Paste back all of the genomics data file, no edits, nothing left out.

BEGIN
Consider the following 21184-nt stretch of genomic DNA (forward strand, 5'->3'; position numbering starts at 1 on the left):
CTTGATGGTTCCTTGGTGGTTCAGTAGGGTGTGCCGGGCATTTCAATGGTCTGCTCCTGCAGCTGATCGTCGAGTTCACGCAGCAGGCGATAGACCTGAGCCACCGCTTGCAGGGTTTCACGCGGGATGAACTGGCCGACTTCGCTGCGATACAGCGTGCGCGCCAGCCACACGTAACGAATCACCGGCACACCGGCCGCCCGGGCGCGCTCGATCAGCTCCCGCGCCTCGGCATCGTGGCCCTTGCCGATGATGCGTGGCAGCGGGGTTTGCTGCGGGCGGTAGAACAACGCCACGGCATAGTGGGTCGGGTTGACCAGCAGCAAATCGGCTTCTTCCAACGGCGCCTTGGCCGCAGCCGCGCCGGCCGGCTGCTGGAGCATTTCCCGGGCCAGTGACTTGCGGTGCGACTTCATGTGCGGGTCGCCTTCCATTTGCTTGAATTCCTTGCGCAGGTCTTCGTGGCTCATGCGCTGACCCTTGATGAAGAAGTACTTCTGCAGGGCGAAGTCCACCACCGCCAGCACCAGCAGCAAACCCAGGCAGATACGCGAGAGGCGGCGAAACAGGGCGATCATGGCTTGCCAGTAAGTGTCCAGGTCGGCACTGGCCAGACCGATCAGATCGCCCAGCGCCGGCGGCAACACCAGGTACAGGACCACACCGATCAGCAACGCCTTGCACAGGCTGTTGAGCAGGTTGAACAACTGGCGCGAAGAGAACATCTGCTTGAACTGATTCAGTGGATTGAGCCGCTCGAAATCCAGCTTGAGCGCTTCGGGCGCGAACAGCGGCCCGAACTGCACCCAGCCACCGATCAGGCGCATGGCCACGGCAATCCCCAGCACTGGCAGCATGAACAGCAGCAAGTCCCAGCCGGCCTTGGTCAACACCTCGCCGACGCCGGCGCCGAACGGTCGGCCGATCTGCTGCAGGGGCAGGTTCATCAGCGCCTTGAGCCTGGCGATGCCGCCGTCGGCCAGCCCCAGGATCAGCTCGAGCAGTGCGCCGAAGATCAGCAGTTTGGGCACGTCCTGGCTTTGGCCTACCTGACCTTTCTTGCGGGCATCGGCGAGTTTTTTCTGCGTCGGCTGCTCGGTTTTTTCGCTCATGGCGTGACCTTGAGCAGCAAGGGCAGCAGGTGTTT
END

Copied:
Consider the following 21184-nt stretch of genomic DNA (forward strand, 5'->3'; position numbering starts at 1 on the left):
CTTGATGGTTCCTTGGTGGTTCAGTAGGGTGTGCCGGGCATTTCAATGGTCTGCTCCTGCAGCTGATCGTCGAGTTCACGCAGCAGGCGATAGACCTGAGCCACCGCTTGCAGGGTTTCACGCGGGATGAACTGGCCGACTTCGCTGCGATACAGCGTGCGCGCCAGCCACACGTAACGAATCACCGGCACACCGGCCGCCCGGGCGCGCTCGATCAGCTCCCGCGCCTCGGCATCGTGGCCCTTGCCGATGATGCGTGGCAGCGGGGTTTGCTGCGGGCGGTAGAACAACGCCACGGCATAGTGGGTCGGGTTGACCAGCAGCAAATCGGCTTCTTCCAACGGCGCCTTGGCCGCAGCCGCGCCGGCCGGCTGCTGGAGCATTTCCCGGGCCAGTGACTTGCGGTGCGACTTCATGTGCGGGTCGCCTTCCATTTGCTTGAATTCCTTGCGCAGGTCTTCGTGGCTCATGCGCTGACCCTTGATGAAGAAGTACTTCTGCAGGGCGAAGTCCACCACCGCCAGCACCAGCAGCAAACCCAGGCAGATACGCGAGAGGCGGCGAAACAGGGCGATCATGGCTTGCCAGTAAGTGTCCAGGTCGGCACTGGCCAGACCGATCAGATCGCCCAGCGCCGGCGGCAACACCAGGTACAGGACCACACCGATCAGCAACGCCTTGCACAGGCTGTTGAGCAGGTTGAACAACTGGCGCGAAGAGAACATCTGCTTGAACTGATTCAGTGGATTGAGCCGCTCGAAATCCAGCTTGAGCGCTTCGGGCGCGAACAGCGGCCCGAACTGCACCCAGCCACCGATCAGGCGCATGGCCACGGCAATCCCCAGCACTGGCAGCATGAACAGCAGCAAGTCCCAGCCGGCCTTGGTCAACACCTCGCCGACGCCGGCGCCGAACGGTCGGCCGATCTGCTGCAGGGGCAGGTTCATCAGCGCCTTGAGCCTGGCGATGCCGCCGTCGGCCAGCCCCAGGATCAGCTCGAGCAGTGCGCCGAAGATCAGCAGTTTGGGCACGTCCTGGCTTTGGCCTACCTGACCTTTCTTGCGGGCATCGGCGAGTTTTTTCTGCGTCGGCTGCTCGGTTTTTTCGCTCATGGCGTGACCTTGAGCAGCAAGGGCAGCAGGTGTTT